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An Appreciation:
Jack Fragomeni

by Jeff Waggoner

“Oh, no,” my wife said. “One of your friends died.”

It was Monday, April 6, and the obit said Jack Fragomeni , 57, had died that Saturday.

It was like being punched in the stomach. I can’t imagine what it was like for many dozen, if not hundreds of others.  I didn’t know Jack nearly as well as a many people in the area:  The multitude of jazz fans who had listened to him play his well worn Gibson archtop through the years at the Grog Shoppe, the Van Dyke, the Stockade Inn and other venues; his long-time students and colleagues at St. Rose or Schenectady County Community College; his band mates;  the serious fly fishers he coached and,  of course,  his family and beloved wife, Rose.

Grief was palpable.

Waiting in the line at his wake, there were his Mont Pleasant High School classmates, former students, and a multitude of those who crossed paths with him.  It was hard to meet Jack, even once, without taking away something. If not some bit of knowledge about two of his passions in life, fly fishing and jazz, you would hear a story or a joke.

Two years ago, I signed up to take “applied guitar” – or private lessons -- at SCCC.   I cast the dice and hit the jackpot when Jack’s name came up as my teacher.

“Play it musically,” he would tell me when I would try to take my spastic fingers through the notes.

“LEGATO,” he would write out and underline it in my copy of the William Leavitt book, the one with the “Big Green 1” on the front.

“That’s a nice chord,” he said, “but it is the wrong one.”

If there is a Patron Saint of Hopeless Causes among jazz guitar teachers, Jack gets my nomination.

“Where in Arkansas are you from?” Jack asked me after one lesson.  I said Little Rock.  He was in Arkansas once, Fayetteville, he said, on tour with Lee Konitz. He said it casually, as if he wouldn’t expect anyone to know, or especially care, who Lee Konitz was.  Jack was just a guy outside smoking a cigarette between lessons, who had a story about playing with one of the greatest jazz saxophonists who ever lived.  He was just a guy who missed his Rose, who was out of town for the week.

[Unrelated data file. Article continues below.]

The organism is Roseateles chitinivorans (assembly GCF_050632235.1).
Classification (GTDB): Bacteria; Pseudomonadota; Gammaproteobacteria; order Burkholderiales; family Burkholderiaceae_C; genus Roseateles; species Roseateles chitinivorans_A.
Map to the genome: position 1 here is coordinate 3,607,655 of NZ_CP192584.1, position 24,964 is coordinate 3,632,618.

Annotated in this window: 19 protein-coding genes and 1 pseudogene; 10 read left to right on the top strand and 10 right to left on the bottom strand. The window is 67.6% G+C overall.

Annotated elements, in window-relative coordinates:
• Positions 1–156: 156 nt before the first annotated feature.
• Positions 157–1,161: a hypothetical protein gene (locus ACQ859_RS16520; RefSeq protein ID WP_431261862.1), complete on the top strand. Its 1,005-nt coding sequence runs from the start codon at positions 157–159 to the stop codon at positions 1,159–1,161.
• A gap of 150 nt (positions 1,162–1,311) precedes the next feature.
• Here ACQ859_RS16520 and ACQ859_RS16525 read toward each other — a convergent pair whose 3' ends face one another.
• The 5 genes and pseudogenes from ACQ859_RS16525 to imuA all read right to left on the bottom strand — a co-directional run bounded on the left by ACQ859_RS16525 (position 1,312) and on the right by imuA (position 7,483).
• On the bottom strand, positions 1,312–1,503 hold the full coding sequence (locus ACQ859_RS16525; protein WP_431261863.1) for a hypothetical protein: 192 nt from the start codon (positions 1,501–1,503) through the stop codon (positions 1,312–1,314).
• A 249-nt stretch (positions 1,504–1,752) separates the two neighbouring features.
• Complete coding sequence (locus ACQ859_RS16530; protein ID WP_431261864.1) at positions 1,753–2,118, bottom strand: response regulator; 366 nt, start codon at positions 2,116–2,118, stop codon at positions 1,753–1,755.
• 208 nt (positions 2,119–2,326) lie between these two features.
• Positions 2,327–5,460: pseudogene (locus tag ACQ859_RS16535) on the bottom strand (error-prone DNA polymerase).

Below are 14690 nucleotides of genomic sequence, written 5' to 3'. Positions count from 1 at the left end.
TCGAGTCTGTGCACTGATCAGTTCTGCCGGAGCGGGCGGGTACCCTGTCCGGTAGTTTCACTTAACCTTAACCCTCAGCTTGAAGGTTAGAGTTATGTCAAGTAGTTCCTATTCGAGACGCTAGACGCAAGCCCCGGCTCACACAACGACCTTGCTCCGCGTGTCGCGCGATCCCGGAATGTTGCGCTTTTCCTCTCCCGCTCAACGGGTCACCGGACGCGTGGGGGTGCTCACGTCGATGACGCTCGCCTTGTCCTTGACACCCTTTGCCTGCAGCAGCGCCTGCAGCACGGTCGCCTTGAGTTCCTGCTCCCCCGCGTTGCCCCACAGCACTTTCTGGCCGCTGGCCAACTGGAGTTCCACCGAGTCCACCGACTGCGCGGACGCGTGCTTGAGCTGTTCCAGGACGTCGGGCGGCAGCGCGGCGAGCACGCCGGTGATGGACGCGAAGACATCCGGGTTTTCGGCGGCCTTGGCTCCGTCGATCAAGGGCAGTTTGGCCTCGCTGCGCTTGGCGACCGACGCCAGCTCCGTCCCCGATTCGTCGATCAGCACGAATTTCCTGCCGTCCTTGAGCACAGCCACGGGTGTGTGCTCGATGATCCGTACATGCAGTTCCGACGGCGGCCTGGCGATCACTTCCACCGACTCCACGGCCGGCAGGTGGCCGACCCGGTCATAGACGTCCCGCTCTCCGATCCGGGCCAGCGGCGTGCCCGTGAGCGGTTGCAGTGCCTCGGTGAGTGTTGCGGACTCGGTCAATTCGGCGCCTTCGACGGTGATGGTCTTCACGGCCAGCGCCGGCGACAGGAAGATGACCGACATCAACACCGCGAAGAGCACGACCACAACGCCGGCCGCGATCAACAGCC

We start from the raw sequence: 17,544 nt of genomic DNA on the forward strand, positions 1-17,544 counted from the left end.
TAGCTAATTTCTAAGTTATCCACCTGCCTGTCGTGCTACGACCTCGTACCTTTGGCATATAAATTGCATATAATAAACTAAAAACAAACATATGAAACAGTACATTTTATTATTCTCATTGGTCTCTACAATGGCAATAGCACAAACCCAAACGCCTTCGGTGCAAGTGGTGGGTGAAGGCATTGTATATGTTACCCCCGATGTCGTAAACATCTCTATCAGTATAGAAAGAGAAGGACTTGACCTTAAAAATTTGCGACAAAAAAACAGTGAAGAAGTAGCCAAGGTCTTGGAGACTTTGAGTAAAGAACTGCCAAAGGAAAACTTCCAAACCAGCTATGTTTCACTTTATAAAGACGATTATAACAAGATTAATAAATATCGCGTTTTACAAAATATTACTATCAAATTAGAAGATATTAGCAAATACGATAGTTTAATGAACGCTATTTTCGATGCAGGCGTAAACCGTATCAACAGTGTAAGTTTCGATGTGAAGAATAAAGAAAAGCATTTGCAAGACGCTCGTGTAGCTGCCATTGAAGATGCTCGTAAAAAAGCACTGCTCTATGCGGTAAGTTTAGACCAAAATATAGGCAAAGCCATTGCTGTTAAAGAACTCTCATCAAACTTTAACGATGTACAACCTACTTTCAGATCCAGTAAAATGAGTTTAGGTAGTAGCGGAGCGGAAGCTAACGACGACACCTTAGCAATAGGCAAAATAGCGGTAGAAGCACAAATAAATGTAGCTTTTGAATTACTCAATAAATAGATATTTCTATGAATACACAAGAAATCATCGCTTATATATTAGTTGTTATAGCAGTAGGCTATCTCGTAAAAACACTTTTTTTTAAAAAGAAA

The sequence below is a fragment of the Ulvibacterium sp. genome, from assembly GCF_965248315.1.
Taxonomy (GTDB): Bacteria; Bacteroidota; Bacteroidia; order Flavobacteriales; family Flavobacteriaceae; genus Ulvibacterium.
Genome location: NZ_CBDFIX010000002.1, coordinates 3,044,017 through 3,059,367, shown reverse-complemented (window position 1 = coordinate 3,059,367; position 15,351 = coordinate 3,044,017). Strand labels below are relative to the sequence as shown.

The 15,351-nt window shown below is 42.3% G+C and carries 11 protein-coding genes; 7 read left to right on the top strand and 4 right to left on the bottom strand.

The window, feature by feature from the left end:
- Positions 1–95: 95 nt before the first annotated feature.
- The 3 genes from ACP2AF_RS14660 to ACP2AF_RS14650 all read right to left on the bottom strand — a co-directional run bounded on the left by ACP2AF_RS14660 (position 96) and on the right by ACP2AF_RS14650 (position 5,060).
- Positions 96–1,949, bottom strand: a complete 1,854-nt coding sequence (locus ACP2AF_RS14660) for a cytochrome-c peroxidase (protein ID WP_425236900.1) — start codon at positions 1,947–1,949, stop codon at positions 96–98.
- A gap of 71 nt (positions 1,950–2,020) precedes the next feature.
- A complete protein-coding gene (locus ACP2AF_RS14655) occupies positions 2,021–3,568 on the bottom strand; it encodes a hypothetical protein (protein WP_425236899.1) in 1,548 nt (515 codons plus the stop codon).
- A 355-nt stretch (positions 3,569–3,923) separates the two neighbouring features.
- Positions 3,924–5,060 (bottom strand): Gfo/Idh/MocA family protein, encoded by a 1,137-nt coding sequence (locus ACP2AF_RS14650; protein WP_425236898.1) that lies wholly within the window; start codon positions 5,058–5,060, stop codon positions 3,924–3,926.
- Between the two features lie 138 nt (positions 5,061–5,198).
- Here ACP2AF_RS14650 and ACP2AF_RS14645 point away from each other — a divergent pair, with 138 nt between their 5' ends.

Go to a concert of his, as I did at Justin’s a year or so ago, and he played to an audience of his friends.  Many of them were, of course, they came out to see him at what was – at the time – a rare public appearance.  If he wasn’t sure who wrote a song he had played, he knew someone in the audience who would.  At break, he worked the room like a politician, but not in a fake way.  Jack was into giving, not taking away.  If you weren’t his friend when you showed up, you were when you left.

He lived his life like he played his guitar, with fluidity and grace – a graceful bear – his thick fingers massaging the fret board, reaching up, up, up to that chord, always catching the right one.  Reaching for things and living his life in a way that too many of us are too frightened to do.  Doing what he loved, whether it was picking his archtop or picking off the burrs that stuck on his field jacket while hiking to a favored fishing spot. He did it -- in LEGATO -- and it was inspiring to witness.

For you, Jack, I promise to keep reaching.

Jeff Waggoner has written book, CD and concert reviews for publications such as Down Beat, Jazz Times, Blues Access and The New York Times.